If 2 people (A and B) are identical (everything is identical) and A punches B for no reason, B is hurt and thinks, “A should not punch B”.
This is an ought statement that isn’t backed up by any fact and might be wrong. But B thinks, “A should not punch B”.
Now let’s say it had happened in reverse and B had punched A for no reason this is actually the identical scenario because I said the people are identical. So ApunchB=BpunchA.
If B thinks that ApunchB is wrong then B thinks that BpunchA is wrong. B might not think that BpunchA=ApunchB but that is like not believing 2+2=4. B might be wrong that ApunchB=wrong but if B thinks that ApunchB=wrong then BpunchA=wrong.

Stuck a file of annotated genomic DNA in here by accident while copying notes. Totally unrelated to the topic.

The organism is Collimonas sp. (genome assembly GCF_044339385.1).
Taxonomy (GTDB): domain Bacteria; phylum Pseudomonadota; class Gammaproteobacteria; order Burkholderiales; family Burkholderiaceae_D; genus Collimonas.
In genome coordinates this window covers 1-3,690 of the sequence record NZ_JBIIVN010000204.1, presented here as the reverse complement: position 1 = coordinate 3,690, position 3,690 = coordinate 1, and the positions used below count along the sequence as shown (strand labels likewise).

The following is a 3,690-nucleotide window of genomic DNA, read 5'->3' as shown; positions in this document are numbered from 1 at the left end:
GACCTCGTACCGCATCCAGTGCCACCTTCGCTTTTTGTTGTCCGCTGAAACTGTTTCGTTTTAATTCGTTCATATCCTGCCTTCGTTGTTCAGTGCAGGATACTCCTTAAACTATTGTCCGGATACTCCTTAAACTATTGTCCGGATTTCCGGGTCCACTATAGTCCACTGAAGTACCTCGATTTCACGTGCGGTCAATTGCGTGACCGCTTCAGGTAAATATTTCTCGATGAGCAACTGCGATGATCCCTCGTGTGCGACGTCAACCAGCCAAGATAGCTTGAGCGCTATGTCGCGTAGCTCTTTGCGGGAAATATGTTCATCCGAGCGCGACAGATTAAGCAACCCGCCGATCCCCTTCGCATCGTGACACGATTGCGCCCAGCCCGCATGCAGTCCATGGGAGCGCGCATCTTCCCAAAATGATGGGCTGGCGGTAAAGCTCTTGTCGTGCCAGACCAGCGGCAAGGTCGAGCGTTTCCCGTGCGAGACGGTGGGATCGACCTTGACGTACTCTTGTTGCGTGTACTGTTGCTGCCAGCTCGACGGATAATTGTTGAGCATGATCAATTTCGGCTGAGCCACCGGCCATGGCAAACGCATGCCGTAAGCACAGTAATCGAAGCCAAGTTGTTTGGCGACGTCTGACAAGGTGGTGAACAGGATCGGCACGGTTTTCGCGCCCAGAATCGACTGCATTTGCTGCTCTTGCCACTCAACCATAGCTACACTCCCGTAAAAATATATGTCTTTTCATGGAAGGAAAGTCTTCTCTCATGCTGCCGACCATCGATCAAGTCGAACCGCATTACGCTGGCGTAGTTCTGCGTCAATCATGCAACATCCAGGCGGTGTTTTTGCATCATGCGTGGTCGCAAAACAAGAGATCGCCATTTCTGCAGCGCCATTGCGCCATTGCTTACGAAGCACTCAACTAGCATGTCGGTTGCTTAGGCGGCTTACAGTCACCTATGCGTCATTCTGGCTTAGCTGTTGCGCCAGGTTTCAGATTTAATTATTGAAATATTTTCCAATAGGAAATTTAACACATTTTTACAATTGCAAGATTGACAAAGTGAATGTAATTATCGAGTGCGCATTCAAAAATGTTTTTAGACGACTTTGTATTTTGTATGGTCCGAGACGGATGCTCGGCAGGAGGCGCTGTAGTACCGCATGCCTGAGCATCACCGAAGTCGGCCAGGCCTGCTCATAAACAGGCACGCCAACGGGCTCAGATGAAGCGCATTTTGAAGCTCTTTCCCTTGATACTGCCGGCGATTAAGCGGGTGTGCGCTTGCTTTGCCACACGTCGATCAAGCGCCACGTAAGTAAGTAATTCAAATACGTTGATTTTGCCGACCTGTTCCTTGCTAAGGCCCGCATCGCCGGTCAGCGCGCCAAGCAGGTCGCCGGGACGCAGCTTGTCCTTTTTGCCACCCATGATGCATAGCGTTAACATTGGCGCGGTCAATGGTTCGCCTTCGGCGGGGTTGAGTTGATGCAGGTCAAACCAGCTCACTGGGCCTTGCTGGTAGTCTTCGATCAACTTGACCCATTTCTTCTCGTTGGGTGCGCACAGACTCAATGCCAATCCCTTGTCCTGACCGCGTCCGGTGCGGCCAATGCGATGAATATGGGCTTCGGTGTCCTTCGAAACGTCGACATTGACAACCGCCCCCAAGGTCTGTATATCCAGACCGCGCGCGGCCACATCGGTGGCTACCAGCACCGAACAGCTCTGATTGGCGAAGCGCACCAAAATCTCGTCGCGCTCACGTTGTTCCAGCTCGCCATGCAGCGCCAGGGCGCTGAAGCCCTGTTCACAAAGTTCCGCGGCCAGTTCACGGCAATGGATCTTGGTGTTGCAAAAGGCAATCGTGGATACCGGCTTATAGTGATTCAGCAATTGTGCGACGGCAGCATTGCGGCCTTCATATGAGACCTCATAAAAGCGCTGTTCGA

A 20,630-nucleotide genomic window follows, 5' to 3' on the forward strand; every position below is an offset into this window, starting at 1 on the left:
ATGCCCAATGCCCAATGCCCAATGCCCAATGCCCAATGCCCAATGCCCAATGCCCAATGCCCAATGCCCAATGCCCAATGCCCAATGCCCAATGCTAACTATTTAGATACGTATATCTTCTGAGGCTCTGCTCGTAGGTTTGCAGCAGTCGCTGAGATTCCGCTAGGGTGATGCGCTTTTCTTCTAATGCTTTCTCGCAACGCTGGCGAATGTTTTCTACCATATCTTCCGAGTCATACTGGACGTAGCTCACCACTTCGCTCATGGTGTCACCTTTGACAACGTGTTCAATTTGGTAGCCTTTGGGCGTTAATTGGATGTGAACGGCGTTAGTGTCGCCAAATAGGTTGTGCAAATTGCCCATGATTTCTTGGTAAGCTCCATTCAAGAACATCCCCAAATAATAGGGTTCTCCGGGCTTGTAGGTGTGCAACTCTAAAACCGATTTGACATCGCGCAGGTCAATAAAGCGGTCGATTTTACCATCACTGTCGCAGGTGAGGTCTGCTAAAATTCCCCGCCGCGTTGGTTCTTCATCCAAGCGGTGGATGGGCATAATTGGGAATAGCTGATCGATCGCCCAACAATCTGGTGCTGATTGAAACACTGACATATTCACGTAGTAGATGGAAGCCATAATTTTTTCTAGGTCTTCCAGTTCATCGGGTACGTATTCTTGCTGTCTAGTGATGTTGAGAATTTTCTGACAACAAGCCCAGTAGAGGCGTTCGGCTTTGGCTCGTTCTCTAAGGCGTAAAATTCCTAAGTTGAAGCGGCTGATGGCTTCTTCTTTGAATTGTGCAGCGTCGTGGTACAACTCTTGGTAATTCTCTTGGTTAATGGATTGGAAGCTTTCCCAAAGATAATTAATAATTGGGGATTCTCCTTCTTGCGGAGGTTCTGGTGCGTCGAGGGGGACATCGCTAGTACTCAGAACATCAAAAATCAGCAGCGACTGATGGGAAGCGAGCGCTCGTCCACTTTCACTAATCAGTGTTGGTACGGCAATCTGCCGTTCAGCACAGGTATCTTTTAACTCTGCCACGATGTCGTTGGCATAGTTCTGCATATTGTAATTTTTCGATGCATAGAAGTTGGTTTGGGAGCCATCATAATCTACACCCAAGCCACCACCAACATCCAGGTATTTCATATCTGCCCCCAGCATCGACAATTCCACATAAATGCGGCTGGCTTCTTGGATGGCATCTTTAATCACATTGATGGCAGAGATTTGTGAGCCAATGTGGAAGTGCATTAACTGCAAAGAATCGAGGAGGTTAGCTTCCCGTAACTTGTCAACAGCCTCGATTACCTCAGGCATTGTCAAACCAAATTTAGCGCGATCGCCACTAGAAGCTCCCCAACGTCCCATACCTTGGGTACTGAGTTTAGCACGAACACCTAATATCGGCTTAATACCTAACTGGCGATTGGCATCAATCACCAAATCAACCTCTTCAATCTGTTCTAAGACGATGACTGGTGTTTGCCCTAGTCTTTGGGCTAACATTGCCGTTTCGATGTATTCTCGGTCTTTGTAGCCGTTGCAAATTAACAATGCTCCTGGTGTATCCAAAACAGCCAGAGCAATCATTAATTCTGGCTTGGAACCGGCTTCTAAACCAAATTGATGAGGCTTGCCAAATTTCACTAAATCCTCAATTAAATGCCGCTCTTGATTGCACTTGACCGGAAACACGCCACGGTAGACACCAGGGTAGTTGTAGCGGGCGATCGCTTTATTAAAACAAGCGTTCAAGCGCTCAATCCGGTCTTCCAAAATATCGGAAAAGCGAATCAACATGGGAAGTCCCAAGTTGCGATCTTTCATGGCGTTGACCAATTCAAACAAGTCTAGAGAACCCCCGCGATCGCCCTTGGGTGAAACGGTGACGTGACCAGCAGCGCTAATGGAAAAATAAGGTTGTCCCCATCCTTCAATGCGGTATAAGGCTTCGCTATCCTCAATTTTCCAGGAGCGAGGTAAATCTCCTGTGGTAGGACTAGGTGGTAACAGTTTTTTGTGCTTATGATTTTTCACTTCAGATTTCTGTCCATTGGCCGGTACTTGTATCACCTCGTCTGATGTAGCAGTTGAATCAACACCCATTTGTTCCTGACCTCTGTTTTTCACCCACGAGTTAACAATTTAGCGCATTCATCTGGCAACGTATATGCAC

(I know the golden rule is in the bible but can be arrived at through logic).
This is the first basic building block that can be built upon starting with the belief that someone harming you against your will for no reason is wrong.
You can say what about someone who doesn’t think ApunchB is wrong (ie. they don’t think someone harming them is wrong, I think there is close to nobody that doesn’t think it is wrong for someone to harm them against their will.)
So am I saying this is morality because everybody agrees? No many people probably don’t even agree that morality is about experienced harm. But those people probably believe it is wrong for someone to just harm them because they feel like it.
So perhaps morality emerges from the knowledge of the experience of suffering and that each of us thinks and feels that it is wrong for someone to harm us against our will. This can then be built upon logically.